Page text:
Notre Dame Law School, University of Cape Town partner on human rights research and more

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Members of the University of Notre Dame Law School visited the University of Cape Town in November 2023. (Photo courtesy of Notre Dame)

Cape Town, South Africa, sitting at the southern edge of the world’s largest continent, boasts beaches and mountains much different than the industrial buildings and busy parks of South Bend, Indiana.

But the two now share a bond.

The University of Notre Dame Law School and the University of Cape Town have solidified a new partnership that will allow faculty and students to collaborate on legal topics of interest to their respective countries and to travel to each other’s schools, furthering the educational experience. One key focus will be human rights.

G. Marcus Cole

Several members of a delegation at the Notre Dame Law School traveled to Cape Town in April to sign an official Memorandum of Understanding agreement alongside the University of Cape Town Faculty of Law.

“Part of what we’re trying to do at Notre Dame, not just for the law school, but for the whole university, is we want to extend the reach of the university, around the world, but especially in the Global South, where we feel that we can have an impact for good, and to reach people who are underserved,” said Notre Dame Law School Dean G. Marcus Cole.

For Cole and others at Notre Dame, the University of Cape Town stood out as the preeminent research university in South Africa.

“I just think it’s a really great collaboration for both of us, just to see what law schools are doing in other parts of the world and how they’re educating their students,” said Christine Venter, Director of the Legal Writing Program at Notre Dame Law School and a member of the Law School delegation that established the partnership.

Christine Venter

The memorandum signing marked the Notre Dame group’s second visit to Cape Town: last November, the team traveled to South Africa to meet with members of the university in hopes of establishing this partnership.

That trip fell on the 50th anniversary of Notre Dame forming its own international program for human rights advocacy, now known as the LL.M. Program in International Human Rights Law, a collaboration between the law school and the Klau Institute for Civil and Human Rights.

In the 1980s, prominent South African jurist Justice Richard Goldstone met with then-Notre Dame President Rev. Theodore Hesburgh to discuss ways to fight apartheid, according to Notre Dame. What came of the discussion is the LL.M. Program.

Though still in its infancy, the five-year partnership has already led to a human rights-related conference that took place in Cape Town the same week the memorandum was signed.

That conference, “Business Humans Rights Conference: Business and Human Rights in Africa,” was the first joint research between the schools.

Notre Dame’s international partnerships are structured along three dimensions, Cole said. The first dimension, joint conferences, allows faculty to work together face-to-face and comment on each other’s work.

The second dimension, faculty research collaborations, happen as a result of those collaborative conferences.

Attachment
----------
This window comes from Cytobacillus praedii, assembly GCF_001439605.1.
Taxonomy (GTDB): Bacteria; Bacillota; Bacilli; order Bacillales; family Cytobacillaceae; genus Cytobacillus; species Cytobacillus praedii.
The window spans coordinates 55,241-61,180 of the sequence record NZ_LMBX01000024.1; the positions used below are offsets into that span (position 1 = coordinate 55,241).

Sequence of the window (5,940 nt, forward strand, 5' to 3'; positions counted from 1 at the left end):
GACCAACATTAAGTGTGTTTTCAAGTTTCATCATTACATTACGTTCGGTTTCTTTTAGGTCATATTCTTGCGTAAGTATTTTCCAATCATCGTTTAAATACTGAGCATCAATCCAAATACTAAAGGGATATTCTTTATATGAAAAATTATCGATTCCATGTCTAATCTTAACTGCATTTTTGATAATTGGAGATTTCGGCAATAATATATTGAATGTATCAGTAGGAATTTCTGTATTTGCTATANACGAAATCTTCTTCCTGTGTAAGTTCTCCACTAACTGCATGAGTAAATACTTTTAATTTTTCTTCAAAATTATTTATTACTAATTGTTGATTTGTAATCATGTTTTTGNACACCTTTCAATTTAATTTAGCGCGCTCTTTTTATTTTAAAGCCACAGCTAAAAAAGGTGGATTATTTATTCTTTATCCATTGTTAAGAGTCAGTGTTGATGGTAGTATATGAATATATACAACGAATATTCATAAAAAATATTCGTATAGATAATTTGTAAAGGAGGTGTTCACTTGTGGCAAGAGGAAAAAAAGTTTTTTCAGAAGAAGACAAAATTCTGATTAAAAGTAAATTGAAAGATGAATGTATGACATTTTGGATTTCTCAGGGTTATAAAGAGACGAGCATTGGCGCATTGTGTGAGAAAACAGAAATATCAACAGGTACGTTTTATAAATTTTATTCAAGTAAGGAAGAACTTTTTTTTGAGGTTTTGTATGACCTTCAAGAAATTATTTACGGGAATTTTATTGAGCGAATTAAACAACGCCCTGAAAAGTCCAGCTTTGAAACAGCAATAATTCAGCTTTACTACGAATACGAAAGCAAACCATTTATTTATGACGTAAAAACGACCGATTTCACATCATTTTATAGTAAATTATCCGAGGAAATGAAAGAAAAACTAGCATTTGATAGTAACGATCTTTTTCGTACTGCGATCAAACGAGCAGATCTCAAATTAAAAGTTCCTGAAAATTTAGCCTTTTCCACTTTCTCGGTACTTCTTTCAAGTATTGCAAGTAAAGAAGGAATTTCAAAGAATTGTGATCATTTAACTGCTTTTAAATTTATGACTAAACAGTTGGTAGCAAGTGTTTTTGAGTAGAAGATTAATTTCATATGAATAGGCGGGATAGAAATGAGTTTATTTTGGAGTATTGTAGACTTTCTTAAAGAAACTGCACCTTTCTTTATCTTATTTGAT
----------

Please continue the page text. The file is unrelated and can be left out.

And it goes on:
The third dimension looks at student exchange programs, where students at the schools can study at either campus.

Danwood Mzikenge Chirwa

This partnership in particular places a high emphasis on faculty, according to professor Danwood Mzikenge Chirwa, dean of law at the University of Cape Town. Though the school has done partnerships in the past, Chirwa anticipates the collaboration with Notre Dame will be highly beneficial.

“We treat this as an incredibly exceptional partnership that is bound to work well for both of us and the students,” he said.

As for the students, leaders at both schools hope to get the study abroad program off the ground soon, as early as fall 2025.

“What we’re working on now is looking at courses that can be taught to students from either campus, where we’re bringing students from either Indiana to South Africa or from South Africa to Indiana,” Cole said. “So that students are sitting in a classroom, learning from each other and learning an instruction that is uniquely designed to address issues that are common to South Africa and to the United States.”

Both the United States and South Africa have unique histories in fighting for civil rights, Cole said. He believes the partnership will help students and faculty at both universities grow in their understanding of these rights from fresh perspectives.

“American students can learn from South Africa, from their unique experience with regards to civil rights, and we think that South African students can learn from the American experience with civil rights.”

As the partnership progresses, the schools could expand into other areas of interest, like private and commercial law.

At the heart of the partnership, however, is the opportunity to build camaraderie between two schools that, though they sit on opposite sides of the world, face similar challenges and approach them in ways that can be learned from. Leaders at both schools anticipate the partnership will be incredibly beneficial to those involved.

“It just expands the possibilities for students’ networks. But also, students will tap into the capacity that we have at the different universities,” Chirwa said. “So, it really expands the possibilities for students’ experience and knowledge.”

“The practice of law has become increasingly global,” Venter said. “And so, giving our students experiences in different parts of the world, I think it’s really important if we’re training them fully to participate in the legal community.”•

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